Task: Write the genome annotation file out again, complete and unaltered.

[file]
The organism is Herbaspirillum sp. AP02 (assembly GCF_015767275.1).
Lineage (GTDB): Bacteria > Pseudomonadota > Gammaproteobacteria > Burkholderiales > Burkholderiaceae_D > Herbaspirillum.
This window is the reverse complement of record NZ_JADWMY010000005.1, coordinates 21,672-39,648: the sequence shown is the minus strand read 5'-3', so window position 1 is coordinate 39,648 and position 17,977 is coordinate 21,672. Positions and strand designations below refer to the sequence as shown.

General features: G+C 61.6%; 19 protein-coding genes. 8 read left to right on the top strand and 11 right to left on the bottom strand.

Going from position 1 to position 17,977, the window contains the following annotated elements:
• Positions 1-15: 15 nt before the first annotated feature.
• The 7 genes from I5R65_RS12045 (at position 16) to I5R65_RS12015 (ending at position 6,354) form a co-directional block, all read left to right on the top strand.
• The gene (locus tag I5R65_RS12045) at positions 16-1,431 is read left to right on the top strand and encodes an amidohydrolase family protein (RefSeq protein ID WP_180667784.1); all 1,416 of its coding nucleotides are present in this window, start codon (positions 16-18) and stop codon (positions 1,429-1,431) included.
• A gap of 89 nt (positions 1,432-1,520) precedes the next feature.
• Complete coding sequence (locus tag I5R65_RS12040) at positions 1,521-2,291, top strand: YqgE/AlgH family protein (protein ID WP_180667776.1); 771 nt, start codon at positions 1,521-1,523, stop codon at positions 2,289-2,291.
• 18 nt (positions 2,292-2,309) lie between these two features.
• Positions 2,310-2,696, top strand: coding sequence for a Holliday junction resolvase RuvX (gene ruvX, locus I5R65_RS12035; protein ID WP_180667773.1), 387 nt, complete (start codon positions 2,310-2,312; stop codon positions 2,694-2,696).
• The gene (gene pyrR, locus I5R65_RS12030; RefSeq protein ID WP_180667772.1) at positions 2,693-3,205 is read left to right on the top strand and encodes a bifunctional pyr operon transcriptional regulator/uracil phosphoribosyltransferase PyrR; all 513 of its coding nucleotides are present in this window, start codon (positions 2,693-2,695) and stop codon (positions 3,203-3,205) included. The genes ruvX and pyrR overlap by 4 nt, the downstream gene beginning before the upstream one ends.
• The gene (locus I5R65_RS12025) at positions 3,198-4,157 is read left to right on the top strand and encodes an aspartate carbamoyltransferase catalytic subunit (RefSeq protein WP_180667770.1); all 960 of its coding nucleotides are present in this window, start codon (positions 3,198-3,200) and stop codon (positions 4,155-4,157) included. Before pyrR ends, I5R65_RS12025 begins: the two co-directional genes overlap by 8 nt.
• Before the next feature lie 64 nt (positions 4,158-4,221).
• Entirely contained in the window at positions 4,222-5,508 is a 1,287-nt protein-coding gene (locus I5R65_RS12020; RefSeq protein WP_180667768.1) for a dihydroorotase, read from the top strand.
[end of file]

The organism is Herbaspirillum sp. AP02 (assembly GCF_015767275.1).
Lineage (GTDB): Bacteria > Pseudomonadota > Gammaproteobacteria > Burkholderiales > Burkholderiaceae_D > Herbaspirillum.
This window is the reverse complement of record NZ_JADWMY010000005.1, coordinates 21,672-39,648: the sequence shown is the minus strand read 5'-3', so window position 1 is coordinate 39,648 and position 17,977 is coordinate 21,672. Positions and strand designations below refer to the sequence as shown.

General features: G+C 61.6%; 19 protein-coding genes. 8 read left to right on the top strand and 11 right to left on the bottom strand.

Going from position 1 to position 17,977, the window contains the following annotated elements:
• Positions 1-15: 15 nt before the first annotated feature.
• The 7 genes from I5R65_RS12045 (at position 16) to I5R65_RS12015 (ending at position 6,354) form a co-directional block, all read left to right on the top strand.
• The gene (locus tag I5R65_RS12045) at positions 16-1,431 is read left to right on the top strand and encodes an amidohydrolase family protein (RefSeq protein ID WP_180667784.1); all 1,416 of its coding nucleotides are present in this window, start codon (positions 16-18) and stop codon (positions 1,429-1,431) included.
• A gap of 89 nt (positions 1,432-1,520) precedes the next feature.
• Complete coding sequence (locus tag I5R65_RS12040) at positions 1,521-2,291, top strand: YqgE/AlgH family protein (protein ID WP_180667776.1); 771 nt, start codon at positions 1,521-1,523, stop codon at positions 2,289-2,291.
• 18 nt (positions 2,292-2,309) lie between these two features.
• Positions 2,310-2,696, top strand: coding sequence for a Holliday junction resolvase RuvX (gene ruvX, locus I5R65_RS12035; protein ID WP_180667773.1), 387 nt, complete (start codon positions 2,310-2,312; stop codon positions 2,694-2,696).
• The gene (gene pyrR, locus I5R65_RS12030; RefSeq protein ID WP_180667772.1) at positions 2,693-3,205 is read left to right on the top strand and encodes a bifunctional pyr operon transcriptional regulator/uracil phosphoribosyltransferase PyrR; all 513 of its coding nucleotides are present in this window, start codon (positions 2,693-2,695) and stop codon (positions 3,203-3,205) included. The genes ruvX and pyrR overlap by 4 nt, the downstream gene beginning before the upstream one ends.
• The gene (locus I5R65_RS12025) at positions 3,198-4,157 is read left to right on the top strand and encodes an aspartate carbamoyltransferase catalytic subunit (RefSeq protein WP_180667770.1); all 960 of its coding nucleotides are present in this window, start codon (positions 3,198-3,200) and stop codon (positions 4,155-4,157) included. Before pyrR ends, I5R65_RS12025 begins: the two co-directional genes overlap by 8 nt.
• Before the next feature lie 64 nt (positions 4,158-4,221).
• Entirely contained in the window at positions 4,222-5,508 is a 1,287-nt protein-coding gene (locus I5R65_RS12020; RefSeq protein WP_180667768.1) for a dihydroorotase, read from the top strand.